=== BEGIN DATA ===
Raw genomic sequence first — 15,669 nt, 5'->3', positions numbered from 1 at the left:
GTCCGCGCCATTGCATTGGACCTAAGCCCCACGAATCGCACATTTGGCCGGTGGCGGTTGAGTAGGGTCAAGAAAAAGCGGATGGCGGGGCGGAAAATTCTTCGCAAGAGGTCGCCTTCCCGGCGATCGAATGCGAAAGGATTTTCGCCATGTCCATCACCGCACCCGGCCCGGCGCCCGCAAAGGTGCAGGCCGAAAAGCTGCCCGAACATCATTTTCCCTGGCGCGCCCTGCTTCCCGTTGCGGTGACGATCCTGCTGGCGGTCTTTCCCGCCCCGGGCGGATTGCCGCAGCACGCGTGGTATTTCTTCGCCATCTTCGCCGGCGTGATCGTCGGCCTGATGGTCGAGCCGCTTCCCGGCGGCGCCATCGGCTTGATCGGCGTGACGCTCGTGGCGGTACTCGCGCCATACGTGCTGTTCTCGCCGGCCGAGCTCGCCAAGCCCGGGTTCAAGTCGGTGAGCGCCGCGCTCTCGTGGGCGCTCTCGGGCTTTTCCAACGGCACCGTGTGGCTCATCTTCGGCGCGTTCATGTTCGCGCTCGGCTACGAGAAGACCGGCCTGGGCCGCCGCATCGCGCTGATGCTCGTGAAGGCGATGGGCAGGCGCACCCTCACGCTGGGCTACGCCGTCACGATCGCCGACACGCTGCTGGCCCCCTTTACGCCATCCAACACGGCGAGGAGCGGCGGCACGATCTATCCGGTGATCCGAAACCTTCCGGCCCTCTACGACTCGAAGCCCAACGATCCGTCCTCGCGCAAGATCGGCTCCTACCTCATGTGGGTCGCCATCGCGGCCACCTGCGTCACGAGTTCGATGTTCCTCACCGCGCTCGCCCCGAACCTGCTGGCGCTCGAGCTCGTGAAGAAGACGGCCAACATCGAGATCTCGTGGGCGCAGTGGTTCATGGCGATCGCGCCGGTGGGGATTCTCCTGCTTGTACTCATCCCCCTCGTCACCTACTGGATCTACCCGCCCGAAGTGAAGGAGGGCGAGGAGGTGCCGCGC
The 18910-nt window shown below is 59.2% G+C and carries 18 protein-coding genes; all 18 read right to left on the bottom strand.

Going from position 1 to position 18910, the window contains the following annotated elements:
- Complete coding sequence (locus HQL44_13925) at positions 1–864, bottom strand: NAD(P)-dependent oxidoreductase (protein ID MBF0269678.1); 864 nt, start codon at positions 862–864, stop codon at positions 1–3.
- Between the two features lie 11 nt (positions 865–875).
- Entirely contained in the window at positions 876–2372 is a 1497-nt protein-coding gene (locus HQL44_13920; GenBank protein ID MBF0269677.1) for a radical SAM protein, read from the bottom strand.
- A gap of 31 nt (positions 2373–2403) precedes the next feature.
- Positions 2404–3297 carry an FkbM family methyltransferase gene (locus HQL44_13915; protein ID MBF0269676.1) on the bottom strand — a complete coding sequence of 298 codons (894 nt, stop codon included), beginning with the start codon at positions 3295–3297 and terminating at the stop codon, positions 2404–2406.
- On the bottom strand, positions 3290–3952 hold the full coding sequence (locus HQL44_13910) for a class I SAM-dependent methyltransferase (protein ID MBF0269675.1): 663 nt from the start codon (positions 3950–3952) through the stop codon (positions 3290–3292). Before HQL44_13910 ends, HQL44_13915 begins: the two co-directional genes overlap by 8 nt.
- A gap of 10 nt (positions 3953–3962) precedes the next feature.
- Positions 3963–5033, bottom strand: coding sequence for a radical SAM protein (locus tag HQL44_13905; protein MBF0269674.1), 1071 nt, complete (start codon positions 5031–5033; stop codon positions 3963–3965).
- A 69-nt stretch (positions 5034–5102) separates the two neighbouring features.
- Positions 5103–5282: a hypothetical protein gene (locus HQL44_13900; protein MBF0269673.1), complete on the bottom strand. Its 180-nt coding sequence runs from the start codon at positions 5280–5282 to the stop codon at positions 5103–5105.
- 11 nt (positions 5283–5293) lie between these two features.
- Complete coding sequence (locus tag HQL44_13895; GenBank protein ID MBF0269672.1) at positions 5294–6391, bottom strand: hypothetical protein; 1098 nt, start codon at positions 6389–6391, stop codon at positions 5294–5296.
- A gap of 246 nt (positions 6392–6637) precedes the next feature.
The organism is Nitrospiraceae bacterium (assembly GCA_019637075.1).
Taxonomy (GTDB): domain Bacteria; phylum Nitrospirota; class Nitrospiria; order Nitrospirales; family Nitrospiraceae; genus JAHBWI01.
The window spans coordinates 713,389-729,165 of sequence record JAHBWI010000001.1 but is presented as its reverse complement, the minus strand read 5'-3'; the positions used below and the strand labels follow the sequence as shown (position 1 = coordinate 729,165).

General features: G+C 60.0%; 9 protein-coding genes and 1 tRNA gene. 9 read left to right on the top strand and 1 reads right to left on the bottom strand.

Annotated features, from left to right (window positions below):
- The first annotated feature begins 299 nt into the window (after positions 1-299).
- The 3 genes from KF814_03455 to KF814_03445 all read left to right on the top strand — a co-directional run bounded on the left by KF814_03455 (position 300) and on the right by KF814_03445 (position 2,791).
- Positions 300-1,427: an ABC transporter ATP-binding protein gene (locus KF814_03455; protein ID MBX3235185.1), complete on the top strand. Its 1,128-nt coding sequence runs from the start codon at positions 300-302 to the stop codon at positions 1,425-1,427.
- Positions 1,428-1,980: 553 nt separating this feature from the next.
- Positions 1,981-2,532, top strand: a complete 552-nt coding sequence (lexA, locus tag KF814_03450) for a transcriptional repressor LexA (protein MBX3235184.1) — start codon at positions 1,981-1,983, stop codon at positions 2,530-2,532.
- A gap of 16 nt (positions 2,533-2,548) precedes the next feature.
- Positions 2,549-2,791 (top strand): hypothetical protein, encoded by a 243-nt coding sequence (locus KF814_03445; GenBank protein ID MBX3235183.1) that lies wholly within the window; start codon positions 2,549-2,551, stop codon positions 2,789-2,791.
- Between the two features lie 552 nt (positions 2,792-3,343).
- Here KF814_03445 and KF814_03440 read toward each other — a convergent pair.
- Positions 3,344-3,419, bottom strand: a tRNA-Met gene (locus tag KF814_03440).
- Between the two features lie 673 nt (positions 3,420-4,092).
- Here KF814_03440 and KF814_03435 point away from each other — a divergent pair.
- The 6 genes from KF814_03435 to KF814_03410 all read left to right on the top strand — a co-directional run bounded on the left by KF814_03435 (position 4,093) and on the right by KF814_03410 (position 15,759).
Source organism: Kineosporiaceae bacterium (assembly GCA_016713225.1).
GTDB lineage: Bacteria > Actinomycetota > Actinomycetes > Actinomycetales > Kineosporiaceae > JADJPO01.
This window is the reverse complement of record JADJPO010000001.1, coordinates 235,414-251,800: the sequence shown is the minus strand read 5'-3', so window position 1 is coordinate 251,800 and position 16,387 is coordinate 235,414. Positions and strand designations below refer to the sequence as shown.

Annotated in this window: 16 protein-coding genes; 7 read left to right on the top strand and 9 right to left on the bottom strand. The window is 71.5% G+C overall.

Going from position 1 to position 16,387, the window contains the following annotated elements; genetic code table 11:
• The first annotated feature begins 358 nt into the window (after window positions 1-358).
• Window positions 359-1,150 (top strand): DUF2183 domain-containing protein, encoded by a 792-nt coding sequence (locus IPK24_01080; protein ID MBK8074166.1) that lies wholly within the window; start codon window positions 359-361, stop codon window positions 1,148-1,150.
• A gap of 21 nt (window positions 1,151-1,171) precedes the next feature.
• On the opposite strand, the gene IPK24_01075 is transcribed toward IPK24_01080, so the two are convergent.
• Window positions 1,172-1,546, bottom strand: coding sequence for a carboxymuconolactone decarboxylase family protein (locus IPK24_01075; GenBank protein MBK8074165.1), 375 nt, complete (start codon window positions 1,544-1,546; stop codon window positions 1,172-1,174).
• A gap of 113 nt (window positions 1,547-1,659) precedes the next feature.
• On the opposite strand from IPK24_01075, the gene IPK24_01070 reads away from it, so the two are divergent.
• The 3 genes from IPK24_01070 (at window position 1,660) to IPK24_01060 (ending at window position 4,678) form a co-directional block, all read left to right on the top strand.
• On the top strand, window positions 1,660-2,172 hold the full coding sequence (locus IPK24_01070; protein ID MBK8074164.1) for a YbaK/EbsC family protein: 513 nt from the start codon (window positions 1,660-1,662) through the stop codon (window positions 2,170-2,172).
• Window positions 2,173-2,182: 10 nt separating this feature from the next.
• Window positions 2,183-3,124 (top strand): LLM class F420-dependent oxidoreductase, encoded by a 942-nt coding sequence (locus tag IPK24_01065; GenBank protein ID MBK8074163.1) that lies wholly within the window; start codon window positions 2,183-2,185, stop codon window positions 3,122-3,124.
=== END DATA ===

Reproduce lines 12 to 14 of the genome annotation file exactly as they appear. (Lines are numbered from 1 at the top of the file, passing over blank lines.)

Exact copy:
- Positions 3963–5033, bottom strand: coding sequence for a radical SAM protein (locus tag HQL44_13905; protein MBF0269674.1), 1071 nt, complete (start codon positions 5031–5033; stop codon positions 3963–3965).
- A 69-nt stretch (positions 5034–5102) separates the two neighbouring features.
- Positions 5103–5282: a hypothetical protein gene (locus HQL44_13900; protein MBF0269673.1), complete on the bottom strand. Its 180-nt coding sequence runs from the start codon at positions 5280–5282 to the stop codon at positions 5103–5105.